The description of the website http://www.allaboutgod.com/ is a "community of seekers, skeptics, and believers" - and I have been all three of these. If you want to read my story of how I passed through the different stages of skeptic to seeker to believer, check out my testimony.
In some aspects I am still a skeptic and a seeker, which is why I love a respectful debate with anyone who wants to challenge the teachings of Biblical Christianity. I always learn something from what you have to share with me.
For instance, back in February I had neat discussion with an old friend that I had recently reconnected with via Facebook. He read my blog Thinking about how hard the truth is, and mentioned that he was currently reading "Mere Christianity" by C.S. Lewis. He said he wanted to read it because he had just read Hitchen's book "god is not Great" and thought he should "walk the open minded walk" and not just talk it. Wow, what a contrast in books! So I asked him what his current beliefs are. He replied that he has both practiced Soto Zen Buddhism and attended a Unitarian Universalist church, and he believe in Interbeing, as described by Thich Nhat Hanh.
Before I became a follower of Jesus, I was curious about Buddhism and did some reading on it. But it's been a long time since then (over 15 years ago), and I couldn't remember much. So, being the Wikipedia fanatic that I am, I looked up Soto Zen and Interbeing. Interbeing is the idea instead of God as separate entity, there is instead an inter-connectedness of all things.
Interbeing also stresses "selflessness" as in "not-self characteristic which reveals the inter-connected-ness of all things" (Wikipedia). I couldn't help but contrast this to the New Testament teaching of death to self, through identification with Jesus' death, Galations 2:20 "... I am crucified with Christ and I no longer live but Christ lives in me..."
The Order of Interbeing has "14 Mindfulness Teachings" which I found very interesting. To name a few: "openness","non-attachment to views", "freedom of thought" (which explains my friend's interest in reading both Mere Christianity, and god is not great); "awareness of suffering", "living happily in the present moment", "truthful and loving speech", "dealing with anger".
These are very noble teachings, and I mean that sincerely. True followers of Interbeing must be very compassionate, loving people... here is another statement from my friend: "I've been thinking lately about the idea that the idea of the indwelling of the Holy Spirit is roughly equivalent to the idea of bodhicitta ("the arising of spontaneous and limitless compassion for all sentient beings" - see Wikipedia for more details)." "We understand suffering because we see that we can just as easily have a hand in it as anyone else. When we _fully_ feel compassion for each other, then we naturally _love_ our brothers and we instinctively _know_ what to do in those terrible moments. My understanding is that this is what Buddhists call Perfect Wisdom."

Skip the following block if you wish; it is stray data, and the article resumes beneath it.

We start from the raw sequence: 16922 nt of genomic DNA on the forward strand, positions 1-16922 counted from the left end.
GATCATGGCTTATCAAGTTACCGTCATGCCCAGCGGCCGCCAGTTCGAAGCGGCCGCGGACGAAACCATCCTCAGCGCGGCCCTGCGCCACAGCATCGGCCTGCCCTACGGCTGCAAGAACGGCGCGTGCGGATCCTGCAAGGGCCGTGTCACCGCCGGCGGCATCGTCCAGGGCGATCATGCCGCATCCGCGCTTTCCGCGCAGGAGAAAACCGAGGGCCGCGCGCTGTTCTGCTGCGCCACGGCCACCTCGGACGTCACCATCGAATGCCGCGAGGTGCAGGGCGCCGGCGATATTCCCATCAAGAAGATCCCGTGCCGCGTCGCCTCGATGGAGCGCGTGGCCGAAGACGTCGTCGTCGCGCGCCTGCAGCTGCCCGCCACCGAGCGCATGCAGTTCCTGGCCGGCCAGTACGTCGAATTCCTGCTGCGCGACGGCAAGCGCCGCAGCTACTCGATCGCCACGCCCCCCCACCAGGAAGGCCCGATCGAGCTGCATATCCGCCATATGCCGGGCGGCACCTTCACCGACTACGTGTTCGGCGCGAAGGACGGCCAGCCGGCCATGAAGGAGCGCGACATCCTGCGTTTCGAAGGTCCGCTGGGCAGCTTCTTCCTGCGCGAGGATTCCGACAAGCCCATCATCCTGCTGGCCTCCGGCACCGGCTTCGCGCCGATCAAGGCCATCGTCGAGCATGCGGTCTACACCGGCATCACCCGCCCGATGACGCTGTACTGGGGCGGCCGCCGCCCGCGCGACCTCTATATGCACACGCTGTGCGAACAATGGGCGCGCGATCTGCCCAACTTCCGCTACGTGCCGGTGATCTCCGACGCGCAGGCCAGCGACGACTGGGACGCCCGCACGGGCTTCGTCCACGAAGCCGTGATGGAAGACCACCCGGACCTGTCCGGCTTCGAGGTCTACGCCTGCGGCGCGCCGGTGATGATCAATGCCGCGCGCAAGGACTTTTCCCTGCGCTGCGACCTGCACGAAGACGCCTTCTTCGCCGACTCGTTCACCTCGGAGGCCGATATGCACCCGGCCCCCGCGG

The Perfect Wisdom of Buddhism sounds remarkably similar the unconditional, agape love of the New Testament. Here is Truth! But my worldview says there is still something missing - in one word, "help".
Before I go into what I mean by "help", here is a quick review of the Four Aspects of Buddhist doctrine or dharma from an article by Peter Kreeft.
The First Noble Truth is that all of life is dukkha, suffering. The word means "out-of-joint-ness" or separation—something very similar to "sin," but without the personal, relational dimension: not a broken relationship but a broken consciousness.
The Second Noble Truth is that the cause of suffering is tanha, "grasping," selfish desire. We suffer because of the gap between what we want and what we have. This gap is created by our dissatisfaction, our wanting to get what we do not have or wanting to keep what we do have (e.g., life, which causes fear of death). Thus desire is the villain for Buddha, the cause of all suffering... "I want that" creates the illusion of an "I" distinct from the "that"; and this distinction is the cause of suffering.
The Third Noble Truth.... to remove the cause is to remove the effect, therefore suffering can be extinguished (nirvana) by extinguishing its cause, desire. Remove the fuel and you put out the fire.
The Fourth Noble Truth tells you how to extinguish desire: by the "Noble Eightfold Path" of ego-reduction in each of life's eight defined areas, inward and outward (e.g., "right thought:" "right associations," etc.).
So here is where I come back to the missing factor, "help".
It is so hard for humans to truly live perfect wisdom/unconditional love - we can only grasp it for seconds at a time and the rest of the time we're basically selfish creatures. Meditating certainly helps and the more time you spend meditating on perfect wisdom, or the Noble Eightfold Path, or the 14 Mindfulness teachings, the more you will be able to live out Perfect Wisdom. But it is still "work-based". You have to do the work; you have rely on yourself for the motivation, for the desire, to keep doing this and doing this.
There is the temptation to try to live the noble, self-sacrificing life in Christianity, too. Jesus is our example; we strive to live our lives by asking ourselves "What Would Jesus Do?" and then, we try to do that. But your average person (ie. me) fails that task miserably 98% of the time. So I take incredible comfort in the fact that Jesus is interceding for me in this task.
It basically comes down to this: do you believe you can be compassionate and loving by your own will, your own efforts? Or have you realized that you keep failing at it, and you need help? Jesus said "It is not the healthy who need a doctor, but the sick... I have not come to call the righteous, but sinners."
Here are some other challenges I've made. I love hearing responses and I'm always open to discussion.
Worldviews part 2: What about suffering?